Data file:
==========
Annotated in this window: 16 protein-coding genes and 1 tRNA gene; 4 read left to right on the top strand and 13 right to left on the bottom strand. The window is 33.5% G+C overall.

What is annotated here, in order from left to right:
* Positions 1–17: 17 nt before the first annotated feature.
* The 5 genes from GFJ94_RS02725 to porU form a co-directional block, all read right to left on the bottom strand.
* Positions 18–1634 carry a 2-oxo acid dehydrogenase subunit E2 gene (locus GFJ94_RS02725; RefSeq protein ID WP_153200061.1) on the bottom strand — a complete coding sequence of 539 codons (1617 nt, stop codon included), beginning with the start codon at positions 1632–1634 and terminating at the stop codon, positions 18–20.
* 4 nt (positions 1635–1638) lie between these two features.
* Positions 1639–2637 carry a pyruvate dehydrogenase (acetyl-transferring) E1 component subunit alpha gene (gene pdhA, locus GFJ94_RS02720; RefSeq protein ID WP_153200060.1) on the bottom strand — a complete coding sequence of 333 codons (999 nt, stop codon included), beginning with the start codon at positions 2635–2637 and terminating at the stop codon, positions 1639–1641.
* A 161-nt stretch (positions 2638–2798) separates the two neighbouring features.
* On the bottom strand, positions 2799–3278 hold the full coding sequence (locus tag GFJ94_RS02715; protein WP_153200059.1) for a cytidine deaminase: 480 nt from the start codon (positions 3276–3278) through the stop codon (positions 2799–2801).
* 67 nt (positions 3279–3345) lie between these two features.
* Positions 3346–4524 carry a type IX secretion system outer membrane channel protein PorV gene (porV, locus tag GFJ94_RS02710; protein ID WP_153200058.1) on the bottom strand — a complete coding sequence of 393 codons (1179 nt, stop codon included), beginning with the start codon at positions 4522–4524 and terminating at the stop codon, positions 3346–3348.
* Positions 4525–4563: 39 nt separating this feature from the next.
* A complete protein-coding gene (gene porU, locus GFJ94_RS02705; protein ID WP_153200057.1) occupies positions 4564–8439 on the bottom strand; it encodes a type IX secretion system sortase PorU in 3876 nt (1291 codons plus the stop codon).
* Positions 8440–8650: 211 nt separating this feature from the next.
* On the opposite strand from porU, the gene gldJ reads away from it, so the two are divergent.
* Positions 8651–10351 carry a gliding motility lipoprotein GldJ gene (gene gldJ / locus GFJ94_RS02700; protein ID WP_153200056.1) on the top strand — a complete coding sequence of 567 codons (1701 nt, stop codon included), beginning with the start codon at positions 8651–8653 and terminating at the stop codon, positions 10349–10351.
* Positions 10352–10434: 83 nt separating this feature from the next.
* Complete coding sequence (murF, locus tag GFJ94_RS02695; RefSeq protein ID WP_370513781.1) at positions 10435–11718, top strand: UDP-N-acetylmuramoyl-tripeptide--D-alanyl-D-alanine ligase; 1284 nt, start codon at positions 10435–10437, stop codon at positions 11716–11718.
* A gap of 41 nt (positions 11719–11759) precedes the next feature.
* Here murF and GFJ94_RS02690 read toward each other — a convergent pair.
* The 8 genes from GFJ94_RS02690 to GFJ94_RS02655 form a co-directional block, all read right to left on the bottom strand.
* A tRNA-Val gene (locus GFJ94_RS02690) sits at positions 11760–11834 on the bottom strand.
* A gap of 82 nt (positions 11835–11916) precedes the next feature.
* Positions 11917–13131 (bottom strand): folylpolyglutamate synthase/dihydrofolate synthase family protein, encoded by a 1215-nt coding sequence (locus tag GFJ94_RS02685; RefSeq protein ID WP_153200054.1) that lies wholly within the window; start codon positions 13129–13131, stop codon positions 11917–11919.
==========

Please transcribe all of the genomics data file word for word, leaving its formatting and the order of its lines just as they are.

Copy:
Annotated in this window: 16 protein-coding genes and 1 tRNA gene; 4 read left to right on the top strand and 13 right to left on the bottom strand. The window is 33.5% G+C overall.

What is annotated here, in order from left to right:
* Positions 1–17: 17 nt before the first annotated feature.
* The 5 genes from GFJ94_RS02725 to porU form a co-directional block, all read right to left on the bottom strand.
* Positions 18–1634 carry a 2-oxo acid dehydrogenase subunit E2 gene (locus GFJ94_RS02725; RefSeq protein ID WP_153200061.1) on the bottom strand — a complete coding sequence of 539 codons (1617 nt, stop codon included), beginning with the start codon at positions 1632–1634 and terminating at the stop codon, positions 18–20.
* 4 nt (positions 1635–1638) lie between these two features.
* Positions 1639–2637 carry a pyruvate dehydrogenase (acetyl-transferring) E1 component subunit alpha gene (gene pdhA, locus GFJ94_RS02720; RefSeq protein ID WP_153200060.1) on the bottom strand — a complete coding sequence of 333 codons (999 nt, stop codon included), beginning with the start codon at positions 2635–2637 and terminating at the stop codon, positions 1639–1641.
* A 161-nt stretch (positions 2638–2798) separates the two neighbouring features.
* On the bottom strand, positions 2799–3278 hold the full coding sequence (locus tag GFJ94_RS02715; protein WP_153200059.1) for a cytidine deaminase: 480 nt from the start codon (positions 3276–3278) through the stop codon (positions 2799–2801).
* 67 nt (positions 3279–3345) lie between these two features.
* Positions 3346–4524 carry a type IX secretion system outer membrane channel protein PorV gene (porV, locus tag GFJ94_RS02710; protein ID WP_153200058.1) on the bottom strand — a complete coding sequence of 393 codons (1179 nt, stop codon included), beginning with the start codon at positions 4522–4524 and terminating at the stop codon, positions 3346–3348.
* Positions 4525–4563: 39 nt separating this feature from the next.
* A complete protein-coding gene (gene porU, locus GFJ94_RS02705; protein ID WP_153200057.1) occupies positions 4564–8439 on the bottom strand; it encodes a type IX secretion system sortase PorU in 3876 nt (1291 codons plus the stop codon).
* Positions 8440–8650: 211 nt separating this feature from the next.
* On the opposite strand from porU, the gene gldJ reads away from it, so the two are divergent.
* Positions 8651–10351 carry a gliding motility lipoprotein GldJ gene (gene gldJ / locus GFJ94_RS02700; protein ID WP_153200056.1) on the top strand — a complete coding sequence of 567 codons (1701 nt, stop codon included), beginning with the start codon at positions 8651–8653 and terminating at the stop codon, positions 10349–10351.
* Positions 10352–10434: 83 nt separating this feature from the next.
* Complete coding sequence (murF, locus tag GFJ94_RS02695; RefSeq protein ID WP_370513781.1) at positions 10435–11718, top strand: UDP-N-acetylmuramoyl-tripeptide--D-alanyl-D-alanine ligase; 1284 nt, start codon at positions 10435–10437, stop codon at positions 11716–11718.
* A gap of 41 nt (positions 11719–11759) precedes the next feature.
* Here murF and GFJ94_RS02690 read toward each other — a convergent pair.
* The 8 genes from GFJ94_RS02690 to GFJ94_RS02655 form a co-directional block, all read right to left on the bottom strand.
* A tRNA-Val gene (locus GFJ94_RS02690) sits at positions 11760–11834 on the bottom strand.
* A gap of 82 nt (positions 11835–11916) precedes the next feature.
* Positions 11917–13131 (bottom strand): folylpolyglutamate synthase/dihydrofolate synthase family protein, encoded by a 1215-nt coding sequence (locus tag GFJ94_RS02685; RefSeq protein ID WP_153200054.1) that lies wholly within the window; start codon positions 13129–13131, stop codon positions 11917–11919.